Currency takes the political conversation — a giant leap beyond capitalism, socialism, fascism, communism, marxism, etc., — all the way to a world where there is no government at all. All there is — is people. People determining on their own what they want for all people.
It’s difficult to talk about any one aspect of The Network in Currency without talking about ALL the aspects of The Network because they are all interrelated. One system cannot be implemented in the absence of the others. That makes it hard to know where to begin; but I’ll try.
Let’s talk politics. It is safe to say that I have become disillusioned with politicians. At one point in my life I was very politically minded and involved. Now, I’m just jaundiced.
“All political systems are absolutely beautiful in their ideal, theoretical state. It’s when they are applied that things go wrong. Their undoing is almost always money, power, and control.”
But what if things were different? What if each and every one of us could vote directly (not through an intermediary) but directly on every important issue that would effect our lives - much like they do in Switzerland today?
But, unlike Switzerland, (or anywhere else for that matter) what if the people who were placed in charge of carrying out our resolutions were our neighbours, friends and family - people from the community at large? What’s more, what if we knew that at some point in our lives, we would probably be one of those people putting into effect the decisions of the populace - that we would be the worker bees. That’s how The Network views the people who rotate in and out of the commissions - worker bees. We would have no more or less power than anyone else in the community. We would just have a different function to fulfill for a period of three years.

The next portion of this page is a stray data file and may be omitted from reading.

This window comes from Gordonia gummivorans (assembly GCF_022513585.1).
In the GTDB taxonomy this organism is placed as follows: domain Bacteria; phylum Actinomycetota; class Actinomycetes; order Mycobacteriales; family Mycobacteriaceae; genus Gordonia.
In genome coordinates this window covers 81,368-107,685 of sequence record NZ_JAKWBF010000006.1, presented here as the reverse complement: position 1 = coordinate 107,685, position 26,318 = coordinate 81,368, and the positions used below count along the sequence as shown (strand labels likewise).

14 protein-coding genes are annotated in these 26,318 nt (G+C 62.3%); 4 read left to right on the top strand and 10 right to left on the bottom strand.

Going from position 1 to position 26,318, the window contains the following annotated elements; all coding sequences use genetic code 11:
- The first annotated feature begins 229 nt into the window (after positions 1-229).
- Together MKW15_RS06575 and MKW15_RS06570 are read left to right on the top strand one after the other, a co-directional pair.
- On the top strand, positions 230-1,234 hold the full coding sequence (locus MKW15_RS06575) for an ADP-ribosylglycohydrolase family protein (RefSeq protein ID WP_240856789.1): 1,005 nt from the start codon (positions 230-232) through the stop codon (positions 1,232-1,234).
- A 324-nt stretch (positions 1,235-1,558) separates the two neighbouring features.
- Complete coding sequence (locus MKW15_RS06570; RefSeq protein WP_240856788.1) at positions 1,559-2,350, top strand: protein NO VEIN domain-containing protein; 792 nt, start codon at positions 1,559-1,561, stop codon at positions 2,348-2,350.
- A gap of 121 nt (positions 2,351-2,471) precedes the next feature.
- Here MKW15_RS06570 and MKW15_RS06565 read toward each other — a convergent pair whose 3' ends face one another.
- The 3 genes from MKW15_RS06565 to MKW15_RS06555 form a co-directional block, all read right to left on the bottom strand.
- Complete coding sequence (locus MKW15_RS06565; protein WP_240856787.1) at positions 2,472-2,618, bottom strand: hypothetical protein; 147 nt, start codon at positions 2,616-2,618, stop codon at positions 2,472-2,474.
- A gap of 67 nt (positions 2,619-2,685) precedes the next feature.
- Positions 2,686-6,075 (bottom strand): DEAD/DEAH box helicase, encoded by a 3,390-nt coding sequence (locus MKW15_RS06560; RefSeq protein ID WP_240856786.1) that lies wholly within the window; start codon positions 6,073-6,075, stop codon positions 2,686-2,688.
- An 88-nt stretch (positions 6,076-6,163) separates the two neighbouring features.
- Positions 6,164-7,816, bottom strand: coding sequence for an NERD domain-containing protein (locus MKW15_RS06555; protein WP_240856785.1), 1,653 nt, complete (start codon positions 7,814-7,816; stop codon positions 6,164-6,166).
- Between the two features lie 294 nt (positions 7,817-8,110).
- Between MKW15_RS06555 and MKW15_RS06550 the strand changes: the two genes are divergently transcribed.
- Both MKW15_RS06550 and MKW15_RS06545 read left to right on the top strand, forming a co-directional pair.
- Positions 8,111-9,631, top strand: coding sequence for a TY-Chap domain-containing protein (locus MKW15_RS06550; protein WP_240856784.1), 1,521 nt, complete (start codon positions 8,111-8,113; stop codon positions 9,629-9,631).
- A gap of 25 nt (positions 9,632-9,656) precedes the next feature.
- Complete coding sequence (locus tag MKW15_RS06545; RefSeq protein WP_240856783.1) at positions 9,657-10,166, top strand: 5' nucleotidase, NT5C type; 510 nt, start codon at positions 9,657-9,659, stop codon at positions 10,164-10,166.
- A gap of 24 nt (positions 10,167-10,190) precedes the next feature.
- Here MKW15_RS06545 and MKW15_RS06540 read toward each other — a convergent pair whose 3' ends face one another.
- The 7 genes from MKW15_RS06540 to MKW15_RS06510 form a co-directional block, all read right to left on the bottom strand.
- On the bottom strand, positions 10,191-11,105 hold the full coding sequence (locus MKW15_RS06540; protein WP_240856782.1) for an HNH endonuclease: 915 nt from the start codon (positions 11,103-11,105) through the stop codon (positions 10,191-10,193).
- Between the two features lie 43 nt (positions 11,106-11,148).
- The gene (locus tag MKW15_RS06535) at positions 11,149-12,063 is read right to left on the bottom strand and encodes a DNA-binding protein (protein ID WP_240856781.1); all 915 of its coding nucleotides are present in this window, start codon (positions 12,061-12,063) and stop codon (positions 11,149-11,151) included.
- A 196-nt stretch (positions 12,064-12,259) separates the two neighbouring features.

Why three years? Long enough for us to become proficient at what we do but not long enough to garner any power in our transiting role.
You might be wondering how a bunch of novices would be qualified or effective in positions like these. Here's a quote from Currency:
“Uncle Fred said the weirdest thing. He said the commissions are made up of a mix of people. Is that true?”
“It is true, but where on earth did he hear that?” Deidre laughed.
“No idea. But how does that work? I can’t imagine what value an uneducated person would be to Research & Development.”
“You’d be surprised,” Deidre said resolutely. “I think one of the best things about the commissions is that each of the requirements must be replaced. In our commission there are twelve of us. Our commission is required to include one minority, one non-minority, one graduate student, one high school student, one female, one male, one industry person, one with no industry background, one person aged twenty to thirty-five, one aged thirty-six to fifty, one aged fifty-one to sixty-five, and one over sixty-five.
“Sounds weird, but it works. You can only qualify for one requirement at a time. When you move on, your requirement must be replaced. This ensures there will always be the same mix of skill, education, gender, culture, industry know-how, and generation represented on each and every commission.”